Patent rejected

Because it’s too obvious –

Federal Circuit

By Eugene Lisovskiy - Own work, CC BY-SA 4.0, https://commons.wikimedia.org/w/index.php?curid=83501966Software-related patents are often rejected based on 35 U.S. Code § 101. Software often fails to qualify for patentability under § 101 because the claimed invention is merely an abstract idea performed by a computer.

However, in a recent case the Federal Circuit found a claimed software invention unpatentable because it was obvious.

Uber Techs., Inc. v. X One, Inc. arose out of an appeal from a final decision of the Patent Trial and Appeal Board (PTAB).

X One owned a patent for a “Buddy Watch application” that allows a mobile device user to add other mobile device users to her “Buddy List” and then see the locations of her buddies displayed on a map.

Uber sought inter partes review to invalidate the patent.

Under 35 U.S. Code § 103,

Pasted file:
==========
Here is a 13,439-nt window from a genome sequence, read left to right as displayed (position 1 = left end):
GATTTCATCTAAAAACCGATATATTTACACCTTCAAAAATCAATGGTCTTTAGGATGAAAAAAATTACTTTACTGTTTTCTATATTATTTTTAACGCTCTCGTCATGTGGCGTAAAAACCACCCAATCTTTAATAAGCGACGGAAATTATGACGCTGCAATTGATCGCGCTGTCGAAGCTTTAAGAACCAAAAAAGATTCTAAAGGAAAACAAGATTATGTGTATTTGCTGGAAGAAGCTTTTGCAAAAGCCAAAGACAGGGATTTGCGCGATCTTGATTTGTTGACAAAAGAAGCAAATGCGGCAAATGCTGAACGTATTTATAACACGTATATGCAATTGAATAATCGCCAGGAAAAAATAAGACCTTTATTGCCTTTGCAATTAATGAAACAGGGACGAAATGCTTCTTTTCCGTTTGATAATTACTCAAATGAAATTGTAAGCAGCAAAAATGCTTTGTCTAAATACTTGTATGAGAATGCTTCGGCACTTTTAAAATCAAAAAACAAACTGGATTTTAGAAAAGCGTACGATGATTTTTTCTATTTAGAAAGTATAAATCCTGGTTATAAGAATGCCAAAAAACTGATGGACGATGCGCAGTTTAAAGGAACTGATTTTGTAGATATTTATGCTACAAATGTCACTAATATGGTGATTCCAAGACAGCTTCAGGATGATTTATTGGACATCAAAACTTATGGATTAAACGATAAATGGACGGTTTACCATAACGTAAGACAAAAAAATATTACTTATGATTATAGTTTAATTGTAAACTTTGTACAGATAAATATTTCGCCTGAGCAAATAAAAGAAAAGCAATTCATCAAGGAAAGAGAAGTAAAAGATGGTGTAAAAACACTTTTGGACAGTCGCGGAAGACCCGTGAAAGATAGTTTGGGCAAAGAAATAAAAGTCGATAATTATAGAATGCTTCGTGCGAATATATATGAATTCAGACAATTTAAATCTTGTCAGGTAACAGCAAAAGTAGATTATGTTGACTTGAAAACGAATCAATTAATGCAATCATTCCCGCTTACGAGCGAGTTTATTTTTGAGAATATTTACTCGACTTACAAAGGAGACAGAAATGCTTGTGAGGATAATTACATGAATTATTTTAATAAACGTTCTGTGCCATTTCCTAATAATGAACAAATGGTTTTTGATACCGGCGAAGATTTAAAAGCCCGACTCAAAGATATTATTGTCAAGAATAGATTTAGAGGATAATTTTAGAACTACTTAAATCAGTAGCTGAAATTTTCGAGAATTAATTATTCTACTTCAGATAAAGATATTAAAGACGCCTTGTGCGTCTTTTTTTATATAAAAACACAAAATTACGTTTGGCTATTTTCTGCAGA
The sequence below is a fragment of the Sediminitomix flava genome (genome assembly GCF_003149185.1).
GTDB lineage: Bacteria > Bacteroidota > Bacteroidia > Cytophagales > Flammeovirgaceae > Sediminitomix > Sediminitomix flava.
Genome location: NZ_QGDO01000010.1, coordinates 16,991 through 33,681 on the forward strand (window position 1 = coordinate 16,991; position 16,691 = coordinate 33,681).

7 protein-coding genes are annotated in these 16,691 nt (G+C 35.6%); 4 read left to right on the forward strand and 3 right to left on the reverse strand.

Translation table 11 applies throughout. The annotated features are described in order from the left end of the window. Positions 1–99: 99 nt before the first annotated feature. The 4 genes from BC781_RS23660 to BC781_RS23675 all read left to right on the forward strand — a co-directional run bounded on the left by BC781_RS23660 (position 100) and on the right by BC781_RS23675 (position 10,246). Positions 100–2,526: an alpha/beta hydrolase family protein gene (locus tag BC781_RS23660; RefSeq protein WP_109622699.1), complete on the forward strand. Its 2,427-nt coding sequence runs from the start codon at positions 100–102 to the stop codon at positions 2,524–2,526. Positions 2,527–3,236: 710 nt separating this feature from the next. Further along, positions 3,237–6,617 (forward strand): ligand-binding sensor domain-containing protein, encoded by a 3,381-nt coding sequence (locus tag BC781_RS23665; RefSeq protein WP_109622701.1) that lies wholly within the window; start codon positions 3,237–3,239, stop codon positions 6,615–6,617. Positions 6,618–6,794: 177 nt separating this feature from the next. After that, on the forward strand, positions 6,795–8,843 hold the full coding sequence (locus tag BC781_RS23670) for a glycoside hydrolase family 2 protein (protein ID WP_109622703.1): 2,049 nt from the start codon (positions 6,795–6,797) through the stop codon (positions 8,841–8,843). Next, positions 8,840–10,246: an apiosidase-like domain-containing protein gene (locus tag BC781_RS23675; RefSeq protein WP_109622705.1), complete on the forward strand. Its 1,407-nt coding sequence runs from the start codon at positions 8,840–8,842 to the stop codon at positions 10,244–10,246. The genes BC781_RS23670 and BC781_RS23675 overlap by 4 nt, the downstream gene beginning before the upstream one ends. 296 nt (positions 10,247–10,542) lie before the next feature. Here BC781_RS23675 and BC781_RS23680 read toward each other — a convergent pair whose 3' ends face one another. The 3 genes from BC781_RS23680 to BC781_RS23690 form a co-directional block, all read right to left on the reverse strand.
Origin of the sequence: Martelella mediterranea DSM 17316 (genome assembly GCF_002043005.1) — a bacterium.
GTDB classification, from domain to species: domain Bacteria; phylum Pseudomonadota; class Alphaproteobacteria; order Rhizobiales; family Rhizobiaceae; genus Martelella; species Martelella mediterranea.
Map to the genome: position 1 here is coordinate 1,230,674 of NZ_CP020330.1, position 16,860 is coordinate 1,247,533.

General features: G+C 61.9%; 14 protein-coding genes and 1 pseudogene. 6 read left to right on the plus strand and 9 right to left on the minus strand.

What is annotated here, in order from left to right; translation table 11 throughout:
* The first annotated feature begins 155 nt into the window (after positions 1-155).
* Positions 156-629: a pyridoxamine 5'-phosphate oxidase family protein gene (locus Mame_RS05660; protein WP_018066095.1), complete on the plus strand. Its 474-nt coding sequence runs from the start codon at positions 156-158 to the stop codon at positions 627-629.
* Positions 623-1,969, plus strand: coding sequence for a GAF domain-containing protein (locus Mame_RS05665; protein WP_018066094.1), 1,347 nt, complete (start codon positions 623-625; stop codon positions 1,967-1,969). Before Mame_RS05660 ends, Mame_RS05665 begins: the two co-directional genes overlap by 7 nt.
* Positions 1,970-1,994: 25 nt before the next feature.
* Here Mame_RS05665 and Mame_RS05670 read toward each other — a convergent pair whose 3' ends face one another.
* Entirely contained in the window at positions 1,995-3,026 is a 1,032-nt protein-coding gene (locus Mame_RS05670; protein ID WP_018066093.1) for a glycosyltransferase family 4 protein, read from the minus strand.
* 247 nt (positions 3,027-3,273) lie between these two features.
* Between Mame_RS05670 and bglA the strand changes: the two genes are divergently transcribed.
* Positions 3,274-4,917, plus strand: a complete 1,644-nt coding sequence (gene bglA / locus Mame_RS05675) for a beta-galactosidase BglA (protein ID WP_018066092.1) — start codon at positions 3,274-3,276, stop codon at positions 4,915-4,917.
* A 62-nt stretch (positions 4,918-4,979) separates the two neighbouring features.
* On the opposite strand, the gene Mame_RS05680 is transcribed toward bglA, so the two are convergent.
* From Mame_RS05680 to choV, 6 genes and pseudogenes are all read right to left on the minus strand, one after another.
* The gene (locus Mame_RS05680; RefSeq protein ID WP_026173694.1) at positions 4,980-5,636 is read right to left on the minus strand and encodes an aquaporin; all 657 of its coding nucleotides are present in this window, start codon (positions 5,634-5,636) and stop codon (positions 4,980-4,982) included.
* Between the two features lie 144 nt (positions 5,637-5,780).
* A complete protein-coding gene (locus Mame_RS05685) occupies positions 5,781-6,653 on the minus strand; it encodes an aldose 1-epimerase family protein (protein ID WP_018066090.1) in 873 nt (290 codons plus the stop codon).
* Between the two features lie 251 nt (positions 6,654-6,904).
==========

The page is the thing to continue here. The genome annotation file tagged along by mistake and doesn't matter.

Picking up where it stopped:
A patent for a claimed invention may not be obtained, notwithstanding that the claimed invention is not identically disclosed as set forth in section 102, if the differences between the claimed invention and the prior art are such that the claimed invention as a whole would have been obvious before the effective filing date of the claimed invention to a person having ordinary skill in the art to which the claimed invention pertains.

As the US Supreme Court noted, “If a person of ordinary skill can implement a predictable variation, § 103 likely bars its patentability.”

In this case, according to the Federal Circuit,

The difference between server-side plotting and terminal-side plotting amounts to a design choice between whether to plot locations before transmitting location information (server-side plotting) or after transmitting location information (terminal-side plotting). A person of ordinary skill would therefore have two predictable choices for when to perform plotting, providing them with a simple design choice as to whether to plot server-side or terminal-side.

Thus, the court found that the PTAB had erred in not finding that aspect of the claimed invention obvious.


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